I'm preparing, with two friends, to co-lead shacharit (morning davenen) next Wednesday morning at smicha students' week. Yesterday morning we spent more than an hour on the phone, talking through the matbe'ah tefilah (deep structure of the service), what we want to include, and how we want our service to feel.
Leading davenen can feel a little bit like a performance. I don't know what kind of space we'll be in, but odds are good we'll be at the front of the room. I hope we can arrange chairs and meditation cushions in something like a circle, and we'll be sharing leadership all the way through, but even so, we're still the folks in charge of steering the craft for the allotted hour, and there's some pressure there.
Of course, it can't just be a performance. We have to tap into the themes of the service, the praise and supplication and thanksgiving. Real prayer requires us to make ourselves vulnerable. If we don't, it won't work. If we're not willing to lay our hearts on the line, no one else will take the leap of following us into real connection. DLTI has taught me that. Only when we "go there" do we give everyone else permission to go there, too.
In Renewal we talk a lot about how the structure of the service fits the Four Worlds model. The opening songs and blessings are tefilat ha-Assiyah, the prayer of the world of action and physicality. We'll do some movement, some chant, hear a nugget of teaching as we get warmed-up. The songs and psalms of praise which follow (p'sukei d'zimrah) are tefilat ha-Yetzirah, the prayer of the world of heart and emotion.
(That's the section of the service for which I'm most responsible, and it's where I'm stretching the most. I hope to chant one of my own prayer/poem variations in the natural minor nusach used during weekday p'sukei d'zimrah. I've never done that in public before, and -- especially because these are my own words -- the prospect makes me nervous. But in my mind, my teachers remind me to "be shy on my own time!" Real prayer involves taking risks.)
The Shema and her blessings make up tefilat ha-Briyah, the prayer of the world of thought
and intellect. We'll use a variety of melodies here too, including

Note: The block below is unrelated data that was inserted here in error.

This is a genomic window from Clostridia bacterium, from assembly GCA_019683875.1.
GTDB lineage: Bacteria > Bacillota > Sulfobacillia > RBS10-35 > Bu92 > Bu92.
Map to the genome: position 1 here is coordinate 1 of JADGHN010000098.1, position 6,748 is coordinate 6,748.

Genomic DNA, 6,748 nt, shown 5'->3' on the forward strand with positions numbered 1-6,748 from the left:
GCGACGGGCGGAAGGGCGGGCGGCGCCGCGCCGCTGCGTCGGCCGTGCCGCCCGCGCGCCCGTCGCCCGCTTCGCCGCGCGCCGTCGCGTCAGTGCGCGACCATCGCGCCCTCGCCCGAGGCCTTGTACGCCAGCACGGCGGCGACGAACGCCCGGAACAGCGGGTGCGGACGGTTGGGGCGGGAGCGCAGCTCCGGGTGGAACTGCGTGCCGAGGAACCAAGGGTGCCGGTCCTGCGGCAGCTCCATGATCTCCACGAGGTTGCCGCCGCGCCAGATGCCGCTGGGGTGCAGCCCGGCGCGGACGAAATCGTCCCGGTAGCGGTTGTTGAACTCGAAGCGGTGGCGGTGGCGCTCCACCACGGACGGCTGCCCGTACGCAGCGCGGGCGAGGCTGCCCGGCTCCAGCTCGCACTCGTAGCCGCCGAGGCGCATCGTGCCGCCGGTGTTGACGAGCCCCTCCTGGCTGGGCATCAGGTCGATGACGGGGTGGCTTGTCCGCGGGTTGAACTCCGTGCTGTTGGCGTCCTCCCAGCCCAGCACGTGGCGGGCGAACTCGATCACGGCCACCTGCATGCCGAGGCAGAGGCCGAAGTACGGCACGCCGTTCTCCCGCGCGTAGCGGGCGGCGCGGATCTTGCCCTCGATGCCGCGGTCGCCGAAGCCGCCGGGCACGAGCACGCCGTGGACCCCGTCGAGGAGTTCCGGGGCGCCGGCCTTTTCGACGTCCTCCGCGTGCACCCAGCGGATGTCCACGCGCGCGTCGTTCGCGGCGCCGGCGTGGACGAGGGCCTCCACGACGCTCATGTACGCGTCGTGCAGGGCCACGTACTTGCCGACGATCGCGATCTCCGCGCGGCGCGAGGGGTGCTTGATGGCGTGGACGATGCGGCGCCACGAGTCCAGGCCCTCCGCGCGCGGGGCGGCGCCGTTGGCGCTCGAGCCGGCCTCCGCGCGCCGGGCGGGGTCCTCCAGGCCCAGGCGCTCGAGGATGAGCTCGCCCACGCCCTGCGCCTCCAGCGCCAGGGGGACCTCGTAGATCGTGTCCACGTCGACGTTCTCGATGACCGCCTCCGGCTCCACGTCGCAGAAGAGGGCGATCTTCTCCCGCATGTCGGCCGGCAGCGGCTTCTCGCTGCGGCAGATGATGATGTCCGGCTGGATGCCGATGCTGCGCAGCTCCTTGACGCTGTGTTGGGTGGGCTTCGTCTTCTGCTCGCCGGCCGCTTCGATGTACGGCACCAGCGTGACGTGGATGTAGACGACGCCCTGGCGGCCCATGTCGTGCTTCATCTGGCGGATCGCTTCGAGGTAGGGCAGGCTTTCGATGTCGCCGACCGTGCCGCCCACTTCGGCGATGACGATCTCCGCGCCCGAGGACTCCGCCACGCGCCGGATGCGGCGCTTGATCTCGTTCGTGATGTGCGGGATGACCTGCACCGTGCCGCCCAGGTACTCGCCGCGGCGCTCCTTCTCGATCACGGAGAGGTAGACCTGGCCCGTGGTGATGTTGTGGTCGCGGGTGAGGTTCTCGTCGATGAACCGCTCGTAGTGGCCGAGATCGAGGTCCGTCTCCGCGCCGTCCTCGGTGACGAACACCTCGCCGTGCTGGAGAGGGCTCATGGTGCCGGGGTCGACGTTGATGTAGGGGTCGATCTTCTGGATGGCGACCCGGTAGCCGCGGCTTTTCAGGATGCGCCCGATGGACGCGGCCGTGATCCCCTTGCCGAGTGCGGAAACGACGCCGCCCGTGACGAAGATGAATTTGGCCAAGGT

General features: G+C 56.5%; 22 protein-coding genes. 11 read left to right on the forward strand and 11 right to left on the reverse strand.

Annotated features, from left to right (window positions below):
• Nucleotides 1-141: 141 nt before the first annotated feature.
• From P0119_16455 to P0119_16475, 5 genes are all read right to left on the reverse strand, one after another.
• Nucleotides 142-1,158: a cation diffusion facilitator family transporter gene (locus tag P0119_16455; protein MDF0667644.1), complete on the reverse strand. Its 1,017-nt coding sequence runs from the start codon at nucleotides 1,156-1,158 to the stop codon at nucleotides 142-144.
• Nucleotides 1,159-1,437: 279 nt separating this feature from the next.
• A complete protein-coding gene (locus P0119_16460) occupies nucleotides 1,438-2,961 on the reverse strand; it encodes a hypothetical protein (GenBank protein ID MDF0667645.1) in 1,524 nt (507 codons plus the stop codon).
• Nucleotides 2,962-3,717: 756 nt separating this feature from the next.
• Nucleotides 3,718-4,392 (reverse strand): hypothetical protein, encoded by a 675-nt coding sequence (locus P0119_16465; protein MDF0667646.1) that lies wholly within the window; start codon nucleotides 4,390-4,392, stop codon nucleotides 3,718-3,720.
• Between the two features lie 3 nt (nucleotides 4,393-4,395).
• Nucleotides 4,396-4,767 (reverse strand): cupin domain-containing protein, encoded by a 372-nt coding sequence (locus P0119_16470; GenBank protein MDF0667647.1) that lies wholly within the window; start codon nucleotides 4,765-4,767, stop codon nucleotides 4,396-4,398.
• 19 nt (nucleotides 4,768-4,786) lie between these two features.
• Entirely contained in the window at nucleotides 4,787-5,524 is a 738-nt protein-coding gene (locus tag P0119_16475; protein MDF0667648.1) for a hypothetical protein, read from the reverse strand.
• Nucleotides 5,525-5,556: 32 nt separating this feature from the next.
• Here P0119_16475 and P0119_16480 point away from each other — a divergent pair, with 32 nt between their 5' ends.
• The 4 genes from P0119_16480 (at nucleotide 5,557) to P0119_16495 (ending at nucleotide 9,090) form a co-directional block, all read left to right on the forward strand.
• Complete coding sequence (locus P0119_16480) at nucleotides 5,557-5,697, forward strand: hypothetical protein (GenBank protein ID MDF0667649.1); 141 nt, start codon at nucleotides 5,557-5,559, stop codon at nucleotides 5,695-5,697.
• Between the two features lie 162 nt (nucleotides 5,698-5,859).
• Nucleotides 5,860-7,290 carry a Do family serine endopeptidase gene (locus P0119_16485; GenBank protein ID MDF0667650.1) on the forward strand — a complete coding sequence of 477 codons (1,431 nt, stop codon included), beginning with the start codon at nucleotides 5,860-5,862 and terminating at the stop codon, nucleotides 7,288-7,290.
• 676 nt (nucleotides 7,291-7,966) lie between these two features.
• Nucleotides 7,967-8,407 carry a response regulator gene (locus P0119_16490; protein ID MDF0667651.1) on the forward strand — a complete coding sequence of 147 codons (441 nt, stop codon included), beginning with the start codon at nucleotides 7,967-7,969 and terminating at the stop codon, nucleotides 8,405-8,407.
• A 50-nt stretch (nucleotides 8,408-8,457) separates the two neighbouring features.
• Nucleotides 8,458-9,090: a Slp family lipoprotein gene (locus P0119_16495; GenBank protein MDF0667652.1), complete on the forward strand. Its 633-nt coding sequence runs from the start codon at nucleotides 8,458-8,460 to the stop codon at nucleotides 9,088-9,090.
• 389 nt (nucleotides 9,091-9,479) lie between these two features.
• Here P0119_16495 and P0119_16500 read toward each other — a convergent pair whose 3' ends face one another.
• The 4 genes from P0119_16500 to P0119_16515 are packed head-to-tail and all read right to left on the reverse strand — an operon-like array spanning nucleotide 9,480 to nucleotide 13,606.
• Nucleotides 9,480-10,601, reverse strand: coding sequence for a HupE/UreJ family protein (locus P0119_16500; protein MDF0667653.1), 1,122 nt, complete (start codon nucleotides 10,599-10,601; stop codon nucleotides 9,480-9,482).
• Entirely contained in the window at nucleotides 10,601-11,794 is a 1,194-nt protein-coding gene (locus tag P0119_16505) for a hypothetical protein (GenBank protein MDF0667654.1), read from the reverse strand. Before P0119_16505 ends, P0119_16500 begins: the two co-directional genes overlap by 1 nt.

some written by one of my fellow leaders. And
the central standing prayer (which we'll daven in silence) and
the prayers of tachanun (supplication and repentance) --
those are tefilat ha-Atzilut, the prayers of the world of
essence and deepest connection with God. These levels of prayer are rungs on a ladder, each one offering a spiritual challenge and a gift. During that hour, it's our job to move up that ladder, and then safely down again.
I've been rereading my journal from the second week of DLTI, reinhabiting the emotional rollercoaster of that week and remembering a lot of things about how this work works. Mindful of Reb Shawn's teaching that the tefilot (prayers) contain their own kavanot (intentions), we're keeping extra-liturgical direction to a minimum; especially in this crowd, we don't need to tell people how each prayer is supposed to make them feel.
Especially in this crowd. Right. When I think about co-leading this service, I oscillate between feeling energized and blessed...and quaking in my Birkenstocks. So many brilliant teachers and insightful mentors will be a part of our number; who are we to lead them in prayer? But of course, we're not praying for everyone; we're praying with everyone. And we're praying in continual conversation with the Holy Blessed One -- which is way more important than my flashes of ego-driven anxiety about making a mistake in front of, say, my dean.
It reminds me of the story of the man who carried two slips of paper all the time: in one pocket the reminder that he was dust, in the other pocket the reminder that for his sake was the world created. Leading davenen, like chaplaincy work, requires confidence and humility in equal measure. In the end, no matter how carefully we plan our service, noting melodies and stage directions and intentions for each piece, something will happen that we don't expect -- and that's the real prayer, right there.
When I consider the fact that planning and doing and thinking about this stuff is what I do -- not the extra thing I squeeze in around the margins, but actually my work, the thing I'm dedicated to -- I feel so lucky I can't find words.